"It might be a symbolic representation of death in life" says Miss Garrard gesturing toward the fish and poultry. "But the mystery intrigues me since the picture may well have been painted by a woman."
When her creation is finished she will place a life sized female figure on one side of the banquet and a male on the other. At the moment she has cast a chicken in plaster and some vegetables and they resemble those remarkable things you used to see in fridges in gas and electricity showrooms.
Richard Edmonds, Birmingham Post, December 5 1983

ART PRESS In recent years Rose Garrard has questioned the hierarchies within art, and challenged the archetypal roles that surround women. She now develops these themes further in a three month residency at Birmingham City Museum and Art Gallery. Most of the new work in the current exhibition was produced during this period and, not surprisingly, makes direct references to the works in the Birmingham collection. The result is an absorbing insight into an artist reinterpreting and re-assessing existing works of art ... A sixteenth century Dutch painting 'Preparation for a Feast' provides the starting point for the optimistic wallpiece, 'Regenerate/Reconstitute', thirteen women gather to prepare a meal. The Last Supper theme is continued in two sloping tables that project down from either side of the installation space towards the floor. In 'Tilted Table; Cornucopia' a colourful, carefully prepared table of food slides down from an overturned classical urn towards a passive old woman, while on the other 'Tilted Table; Last Supper' a stream of red-tainted Madonnas move towards an equivalent old man; traditional symbols literally in the process of being re-evaluated.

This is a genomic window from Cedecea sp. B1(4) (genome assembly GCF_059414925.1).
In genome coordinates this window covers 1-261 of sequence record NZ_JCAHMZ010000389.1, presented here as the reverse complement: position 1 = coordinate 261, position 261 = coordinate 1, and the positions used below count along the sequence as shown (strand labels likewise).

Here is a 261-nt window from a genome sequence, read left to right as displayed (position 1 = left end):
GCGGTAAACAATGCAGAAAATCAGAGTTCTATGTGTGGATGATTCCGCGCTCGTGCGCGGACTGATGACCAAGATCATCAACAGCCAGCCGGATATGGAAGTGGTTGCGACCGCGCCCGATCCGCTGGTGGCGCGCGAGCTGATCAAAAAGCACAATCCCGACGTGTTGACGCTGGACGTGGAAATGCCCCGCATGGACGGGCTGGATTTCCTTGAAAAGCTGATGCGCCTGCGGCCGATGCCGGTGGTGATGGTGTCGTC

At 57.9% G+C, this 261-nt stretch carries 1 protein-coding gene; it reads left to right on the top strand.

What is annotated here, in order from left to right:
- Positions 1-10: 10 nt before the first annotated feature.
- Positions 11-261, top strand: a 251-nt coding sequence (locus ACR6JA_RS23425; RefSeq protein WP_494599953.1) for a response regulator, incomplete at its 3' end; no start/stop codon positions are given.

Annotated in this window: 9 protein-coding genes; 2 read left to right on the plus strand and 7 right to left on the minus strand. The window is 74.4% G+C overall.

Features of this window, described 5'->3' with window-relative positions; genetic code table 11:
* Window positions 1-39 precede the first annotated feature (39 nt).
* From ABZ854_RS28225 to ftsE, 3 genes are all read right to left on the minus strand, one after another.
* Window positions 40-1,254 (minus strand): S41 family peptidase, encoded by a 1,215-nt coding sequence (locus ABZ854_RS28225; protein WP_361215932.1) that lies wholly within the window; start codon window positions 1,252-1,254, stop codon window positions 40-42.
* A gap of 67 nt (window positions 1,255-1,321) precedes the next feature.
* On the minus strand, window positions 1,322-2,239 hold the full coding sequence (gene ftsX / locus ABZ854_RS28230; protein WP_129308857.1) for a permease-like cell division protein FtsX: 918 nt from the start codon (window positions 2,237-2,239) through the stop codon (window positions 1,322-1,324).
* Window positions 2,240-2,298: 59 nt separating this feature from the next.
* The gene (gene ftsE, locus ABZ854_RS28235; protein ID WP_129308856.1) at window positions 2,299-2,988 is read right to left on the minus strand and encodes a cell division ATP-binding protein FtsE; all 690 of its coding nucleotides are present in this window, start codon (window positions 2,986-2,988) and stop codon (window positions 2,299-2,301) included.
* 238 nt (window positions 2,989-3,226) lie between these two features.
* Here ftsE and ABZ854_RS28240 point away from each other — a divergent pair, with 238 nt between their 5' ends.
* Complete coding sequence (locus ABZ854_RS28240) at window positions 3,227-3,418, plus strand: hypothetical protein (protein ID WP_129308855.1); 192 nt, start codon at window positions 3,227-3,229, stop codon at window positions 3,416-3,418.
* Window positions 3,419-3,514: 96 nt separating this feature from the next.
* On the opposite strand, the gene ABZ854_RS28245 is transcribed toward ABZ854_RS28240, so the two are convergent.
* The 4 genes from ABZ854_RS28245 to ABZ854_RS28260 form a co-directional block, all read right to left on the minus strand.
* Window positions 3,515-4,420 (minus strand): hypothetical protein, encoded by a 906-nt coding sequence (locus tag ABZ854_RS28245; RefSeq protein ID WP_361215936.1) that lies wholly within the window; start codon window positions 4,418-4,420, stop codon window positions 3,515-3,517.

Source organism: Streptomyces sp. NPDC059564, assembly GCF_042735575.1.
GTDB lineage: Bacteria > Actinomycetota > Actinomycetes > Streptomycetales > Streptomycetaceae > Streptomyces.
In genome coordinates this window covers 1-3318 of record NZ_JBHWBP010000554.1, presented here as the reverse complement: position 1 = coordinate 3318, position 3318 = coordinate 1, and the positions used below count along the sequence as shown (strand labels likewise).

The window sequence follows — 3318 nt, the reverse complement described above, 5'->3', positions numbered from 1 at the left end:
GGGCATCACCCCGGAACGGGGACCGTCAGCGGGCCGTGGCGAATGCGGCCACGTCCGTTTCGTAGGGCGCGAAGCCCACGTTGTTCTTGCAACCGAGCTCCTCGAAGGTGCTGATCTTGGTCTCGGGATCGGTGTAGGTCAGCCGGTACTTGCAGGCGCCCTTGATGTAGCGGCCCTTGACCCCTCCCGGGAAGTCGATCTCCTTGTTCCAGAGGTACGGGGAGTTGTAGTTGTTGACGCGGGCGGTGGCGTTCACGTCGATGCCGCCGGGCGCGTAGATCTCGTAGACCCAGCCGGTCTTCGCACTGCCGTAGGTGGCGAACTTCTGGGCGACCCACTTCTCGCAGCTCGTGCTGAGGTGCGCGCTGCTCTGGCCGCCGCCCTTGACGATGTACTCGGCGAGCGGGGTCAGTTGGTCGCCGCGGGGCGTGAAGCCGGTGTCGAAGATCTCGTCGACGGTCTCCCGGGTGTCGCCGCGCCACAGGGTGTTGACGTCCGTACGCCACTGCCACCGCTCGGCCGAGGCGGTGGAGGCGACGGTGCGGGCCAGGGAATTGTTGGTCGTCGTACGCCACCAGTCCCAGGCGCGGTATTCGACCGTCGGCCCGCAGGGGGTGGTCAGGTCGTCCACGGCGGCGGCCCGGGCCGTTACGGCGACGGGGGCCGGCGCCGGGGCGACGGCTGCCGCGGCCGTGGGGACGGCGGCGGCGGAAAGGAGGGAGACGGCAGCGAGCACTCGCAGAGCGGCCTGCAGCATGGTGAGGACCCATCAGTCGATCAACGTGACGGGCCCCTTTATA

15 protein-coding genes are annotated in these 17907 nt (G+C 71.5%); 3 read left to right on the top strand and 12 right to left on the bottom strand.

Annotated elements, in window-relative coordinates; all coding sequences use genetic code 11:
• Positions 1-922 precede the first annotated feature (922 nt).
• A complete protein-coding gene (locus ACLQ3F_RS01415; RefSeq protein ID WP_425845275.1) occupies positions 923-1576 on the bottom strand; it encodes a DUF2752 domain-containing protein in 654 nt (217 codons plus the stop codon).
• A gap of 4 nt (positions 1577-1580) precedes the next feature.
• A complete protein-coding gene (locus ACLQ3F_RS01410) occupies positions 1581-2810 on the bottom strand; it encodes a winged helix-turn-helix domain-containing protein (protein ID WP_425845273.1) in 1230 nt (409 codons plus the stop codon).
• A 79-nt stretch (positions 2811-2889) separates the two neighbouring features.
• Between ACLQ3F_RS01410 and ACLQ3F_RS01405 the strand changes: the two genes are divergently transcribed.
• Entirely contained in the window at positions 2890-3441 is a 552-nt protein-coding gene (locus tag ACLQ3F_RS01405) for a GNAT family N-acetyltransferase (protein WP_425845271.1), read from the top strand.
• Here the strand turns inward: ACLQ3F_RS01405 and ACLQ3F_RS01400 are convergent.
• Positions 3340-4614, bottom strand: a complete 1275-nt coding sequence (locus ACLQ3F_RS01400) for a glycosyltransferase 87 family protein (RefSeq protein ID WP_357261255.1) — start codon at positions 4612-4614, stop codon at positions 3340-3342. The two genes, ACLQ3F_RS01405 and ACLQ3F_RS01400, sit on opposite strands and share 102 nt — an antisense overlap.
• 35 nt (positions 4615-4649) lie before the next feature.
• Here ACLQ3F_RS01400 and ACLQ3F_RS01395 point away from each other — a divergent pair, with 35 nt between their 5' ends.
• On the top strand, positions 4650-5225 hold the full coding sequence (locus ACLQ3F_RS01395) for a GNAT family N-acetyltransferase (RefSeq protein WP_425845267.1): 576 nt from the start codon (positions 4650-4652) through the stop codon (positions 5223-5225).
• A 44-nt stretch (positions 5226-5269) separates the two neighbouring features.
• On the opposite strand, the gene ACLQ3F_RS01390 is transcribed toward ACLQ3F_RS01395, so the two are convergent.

Tessa Sidey, Arts Review, February 1984

Window; Reclaim Kate Bunce - series of 6

ARTIST'S NOTES I want to re-work, re-establish, re-discover, re-appropriate, re-constitute, re-create ... I want to find ways of using and creating images of women and men that express the understanding of women and their fantasies .. .! hope one day to be in a position where I know that the work is not only being understood as coming from this female sensibility but is being valued equally to work by male artists.
Rose Garrard, press release, Ikon Gallery, Birmingham, 1983

'Between Ourselves' Ikon Gallery Birmingham &
Bluecoat Gallery Liverpool
Rochdale Art Gallery Lancashire
Midland Group Nottingham
Arnolfini Bristol
South Hill Park Bracknell
ICA London

Eleven large multi-media works

Artists Residency at Birmingham City Museum and Art Gallery, organised by Ikon Gallery Birmingham and funded by Arts Council of Great Britain and West Midland Arts. Source material; historic paintings in the collection of Birmingham City Museum and Art Gallery

Window Series: Re-create, Harvey and Carole Lisberg Palm Springs California
Preparatory drawings, Birmingham City Museum and Art Gallery and many private collections.